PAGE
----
Professor Dodson steps down after 26 years

Friday, 19 May 2017 - 10:30am
Professor Mick Dodson AM. Photo: AIATSIS

After over a quarter of a century on the Council, 17 years as its Chairperson, Professor Mick Dodson AM this week has stepped down from the helm of the Australian Institute of Aboriginal and Torres Strait Studies (AIATSIS).

“I step down confident the future of AIATSIS is in safe hands. The appointment of a new CEO, Craig Ritchie, recent funding allocation and passing of amendments to the AIATSIS Act 1989 provide renewed purpose for our 50 year old institution,” Professor Dodson said.

“It has been a privilege to serve the Australian people including Aboriginal and Torres Strait Islander peoples in my role, and an honour to witness and guide the growth of AIATSIS into the world renowned research, collecting and publishing institution it is today.

“AIATSIS is the custodian of knowledge, history and heritage of the oldest continuing culture on earth. It is intrinsic to our national identity.

“From language to dance, music to art, songlines to stories, AIATSIS has a central role in making sure that’s available not just to present generations but to future generations.”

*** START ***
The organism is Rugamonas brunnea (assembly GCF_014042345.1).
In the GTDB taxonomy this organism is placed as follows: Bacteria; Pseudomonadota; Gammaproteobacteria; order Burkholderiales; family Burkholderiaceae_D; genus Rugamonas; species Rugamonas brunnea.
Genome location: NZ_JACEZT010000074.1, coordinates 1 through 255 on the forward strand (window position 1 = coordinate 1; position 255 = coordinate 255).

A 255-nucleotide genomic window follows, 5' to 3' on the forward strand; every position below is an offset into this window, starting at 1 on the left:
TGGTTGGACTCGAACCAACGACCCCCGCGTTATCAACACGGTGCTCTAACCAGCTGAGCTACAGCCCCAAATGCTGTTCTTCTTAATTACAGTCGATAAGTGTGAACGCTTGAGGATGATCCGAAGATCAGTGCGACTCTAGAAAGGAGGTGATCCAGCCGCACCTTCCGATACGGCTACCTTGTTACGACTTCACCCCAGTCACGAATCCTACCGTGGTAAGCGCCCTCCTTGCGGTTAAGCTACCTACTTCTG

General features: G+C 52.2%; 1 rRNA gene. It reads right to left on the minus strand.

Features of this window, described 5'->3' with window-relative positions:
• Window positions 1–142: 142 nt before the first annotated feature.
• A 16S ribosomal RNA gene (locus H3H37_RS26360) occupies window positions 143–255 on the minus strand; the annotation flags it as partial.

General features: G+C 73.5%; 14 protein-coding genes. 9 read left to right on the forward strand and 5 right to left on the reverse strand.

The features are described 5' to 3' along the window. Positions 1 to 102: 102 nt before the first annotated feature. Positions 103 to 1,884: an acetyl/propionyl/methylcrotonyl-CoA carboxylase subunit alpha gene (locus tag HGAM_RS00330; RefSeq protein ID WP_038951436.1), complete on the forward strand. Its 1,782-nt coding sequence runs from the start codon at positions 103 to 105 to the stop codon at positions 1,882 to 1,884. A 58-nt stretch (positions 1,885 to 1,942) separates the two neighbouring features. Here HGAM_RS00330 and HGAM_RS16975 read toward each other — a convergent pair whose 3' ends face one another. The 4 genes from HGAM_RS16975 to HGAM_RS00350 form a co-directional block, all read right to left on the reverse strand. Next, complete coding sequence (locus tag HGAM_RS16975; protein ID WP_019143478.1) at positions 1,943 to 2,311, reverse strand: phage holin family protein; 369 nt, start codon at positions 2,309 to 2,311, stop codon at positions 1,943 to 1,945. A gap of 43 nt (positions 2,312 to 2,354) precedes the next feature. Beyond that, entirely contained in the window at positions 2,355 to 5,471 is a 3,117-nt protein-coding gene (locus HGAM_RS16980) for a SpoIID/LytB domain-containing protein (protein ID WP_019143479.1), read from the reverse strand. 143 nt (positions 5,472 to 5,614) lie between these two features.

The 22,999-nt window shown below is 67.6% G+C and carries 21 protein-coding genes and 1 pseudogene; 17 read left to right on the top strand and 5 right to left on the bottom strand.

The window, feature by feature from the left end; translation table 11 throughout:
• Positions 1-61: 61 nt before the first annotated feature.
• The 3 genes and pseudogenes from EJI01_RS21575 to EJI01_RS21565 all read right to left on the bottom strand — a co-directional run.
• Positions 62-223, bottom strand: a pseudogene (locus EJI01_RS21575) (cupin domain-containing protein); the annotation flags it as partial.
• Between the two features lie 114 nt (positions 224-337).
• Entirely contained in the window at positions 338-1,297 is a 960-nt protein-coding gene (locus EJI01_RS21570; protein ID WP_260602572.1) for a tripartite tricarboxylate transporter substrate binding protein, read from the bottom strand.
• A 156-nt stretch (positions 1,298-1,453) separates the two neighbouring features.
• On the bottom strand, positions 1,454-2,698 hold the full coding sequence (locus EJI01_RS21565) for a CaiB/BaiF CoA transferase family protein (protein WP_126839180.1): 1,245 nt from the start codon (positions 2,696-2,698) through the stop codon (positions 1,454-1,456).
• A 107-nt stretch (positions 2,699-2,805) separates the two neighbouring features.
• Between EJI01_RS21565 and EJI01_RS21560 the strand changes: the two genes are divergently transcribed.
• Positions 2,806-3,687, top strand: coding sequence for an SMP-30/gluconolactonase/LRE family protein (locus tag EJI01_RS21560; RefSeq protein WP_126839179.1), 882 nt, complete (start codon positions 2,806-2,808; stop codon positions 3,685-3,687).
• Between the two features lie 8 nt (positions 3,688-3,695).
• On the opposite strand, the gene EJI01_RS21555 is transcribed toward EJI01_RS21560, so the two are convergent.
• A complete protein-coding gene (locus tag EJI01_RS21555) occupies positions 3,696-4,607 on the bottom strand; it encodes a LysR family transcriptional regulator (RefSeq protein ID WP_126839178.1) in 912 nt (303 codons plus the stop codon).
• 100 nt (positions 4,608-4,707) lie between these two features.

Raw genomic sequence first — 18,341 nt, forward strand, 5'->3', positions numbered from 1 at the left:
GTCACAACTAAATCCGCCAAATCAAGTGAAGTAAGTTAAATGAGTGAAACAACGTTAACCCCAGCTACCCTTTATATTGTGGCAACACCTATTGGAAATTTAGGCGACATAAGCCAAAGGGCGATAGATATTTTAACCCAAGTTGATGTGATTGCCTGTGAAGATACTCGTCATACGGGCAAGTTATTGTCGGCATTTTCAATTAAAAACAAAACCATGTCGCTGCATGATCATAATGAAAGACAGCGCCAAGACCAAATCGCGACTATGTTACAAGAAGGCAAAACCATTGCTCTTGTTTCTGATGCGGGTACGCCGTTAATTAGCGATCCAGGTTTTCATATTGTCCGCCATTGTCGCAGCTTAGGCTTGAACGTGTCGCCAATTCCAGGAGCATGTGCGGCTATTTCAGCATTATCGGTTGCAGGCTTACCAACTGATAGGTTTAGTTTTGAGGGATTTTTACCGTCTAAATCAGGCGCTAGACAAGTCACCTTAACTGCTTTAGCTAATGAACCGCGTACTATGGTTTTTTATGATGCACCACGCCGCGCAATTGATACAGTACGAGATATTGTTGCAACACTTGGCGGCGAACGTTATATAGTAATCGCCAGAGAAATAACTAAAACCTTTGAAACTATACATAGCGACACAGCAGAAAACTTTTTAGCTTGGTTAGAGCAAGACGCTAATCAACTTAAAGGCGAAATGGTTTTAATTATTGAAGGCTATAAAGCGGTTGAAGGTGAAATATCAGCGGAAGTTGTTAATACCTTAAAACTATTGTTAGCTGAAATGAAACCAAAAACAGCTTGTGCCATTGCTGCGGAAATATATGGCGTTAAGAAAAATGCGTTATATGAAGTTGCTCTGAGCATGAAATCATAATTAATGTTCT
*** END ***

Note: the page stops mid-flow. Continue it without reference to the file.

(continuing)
Professor Dodson paid tribute to the staff at AIATSIS saying their dedication and professionalism never ceased to astound him.

“People entrust their knowledge, culture and language to this place because they know it will be looked after in an ethical and culturally appropriate way, because that’s the way we have done business for over 50 years,” Professor Dodson said.

AIATSIS CEO Craig Ritchie said Professor Dodson’s service to AIATSIS is unparalleled, his vision a guiding force for the Institute for almost half its life.

“Not only has Professor Dodson been a longstanding champion for AIATSIS, he is also a national icon and champion and for all Aboriginal and Torres Strait Islander peoples.

“On behalf of everyone involved with AIATSIS, past and present, I say thank you Professor Dodson for your courage, your guidance and dedication.”

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Last reviewed: 19 May 2017